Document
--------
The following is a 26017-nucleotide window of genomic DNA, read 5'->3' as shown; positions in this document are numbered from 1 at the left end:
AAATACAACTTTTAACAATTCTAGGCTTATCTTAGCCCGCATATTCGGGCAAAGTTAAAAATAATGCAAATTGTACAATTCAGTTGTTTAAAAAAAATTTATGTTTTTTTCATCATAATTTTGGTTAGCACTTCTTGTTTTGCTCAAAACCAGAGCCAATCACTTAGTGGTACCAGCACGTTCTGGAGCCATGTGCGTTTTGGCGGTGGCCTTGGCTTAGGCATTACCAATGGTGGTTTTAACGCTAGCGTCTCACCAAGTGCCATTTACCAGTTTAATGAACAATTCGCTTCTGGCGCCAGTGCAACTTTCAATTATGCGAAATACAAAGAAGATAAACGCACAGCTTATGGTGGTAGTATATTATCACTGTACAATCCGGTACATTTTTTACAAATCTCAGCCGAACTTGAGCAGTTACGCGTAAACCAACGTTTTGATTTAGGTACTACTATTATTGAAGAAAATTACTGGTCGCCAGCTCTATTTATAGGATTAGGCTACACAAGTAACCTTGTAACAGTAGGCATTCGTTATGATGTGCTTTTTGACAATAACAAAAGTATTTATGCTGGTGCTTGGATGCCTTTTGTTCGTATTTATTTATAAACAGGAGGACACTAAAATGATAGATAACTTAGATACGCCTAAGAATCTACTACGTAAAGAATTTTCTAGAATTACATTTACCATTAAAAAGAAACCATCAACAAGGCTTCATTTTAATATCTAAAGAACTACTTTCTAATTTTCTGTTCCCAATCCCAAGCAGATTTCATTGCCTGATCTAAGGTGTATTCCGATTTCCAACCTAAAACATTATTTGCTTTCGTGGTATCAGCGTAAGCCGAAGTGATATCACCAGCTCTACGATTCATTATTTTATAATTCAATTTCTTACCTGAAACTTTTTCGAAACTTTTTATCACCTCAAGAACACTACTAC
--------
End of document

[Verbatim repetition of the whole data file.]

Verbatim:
The following is a 26017-nucleotide window of genomic DNA, read 5'->3' as shown; positions in this document are numbered from 1 at the left end:
AAATACAACTTTTAACAATTCTAGGCTTATCTTAGCCCGCATATTCGGGCAAAGTTAAAAATAATGCAAATTGTACAATTCAGTTGTTTAAAAAAAATTTATGTTTTTTTCATCATAATTTTGGTTAGCACTTCTTGTTTTGCTCAAAACCAGAGCCAATCACTTAGTGGTACCAGCACGTTCTGGAGCCATGTGCGTTTTGGCGGTGGCCTTGGCTTAGGCATTACCAATGGTGGTTTTAACGCTAGCGTCTCACCAAGTGCCATTTACCAGTTTAATGAACAATTCGCTTCTGGCGCCAGTGCAACTTTCAATTATGCGAAATACAAAGAAGATAAACGCACAGCTTATGGTGGTAGTATATTATCACTGTACAATCCGGTACATTTTTTACAAATCTCAGCCGAACTTGAGCAGTTACGCGTAAACCAACGTTTTGATTTAGGTACTACTATTATTGAAGAAAATTACTGGTCGCCAGCTCTATTTATAGGATTAGGCTACACAAGTAACCTTGTAACAGTAGGCATTCGTTATGATGTGCTTTTTGACAATAACAAAAGTATTTATGCTGGTGCTTGGATGCCTTTTGTTCGTATTTATTTATAAACAGGAGGACACTAAAATGATAGATAACTTAGATACGCCTAAGAATCTACTACGTAAAGAATTTTCTAGAATTACATTTACCATTAAAAAGAAACCATCAACAAGGCTTCATTTTAATATCTAAAGAACTACTTTCTAATTTTCTGTTCCCAATCCCAAGCAGATTTCATTGCCTGATCTAAGGTGTATTCCGATTTCCAACCTAAAACATTATTTGCTTTCGTGGTATCAGCGTAAGCCGAAGTGATATCACCAGCTCTACGATTCATTATTTTATAATTCAATTTCTTACCTGAAACTTTTTCGAAACTTTTTATCACCTCAAGAACACTACTAC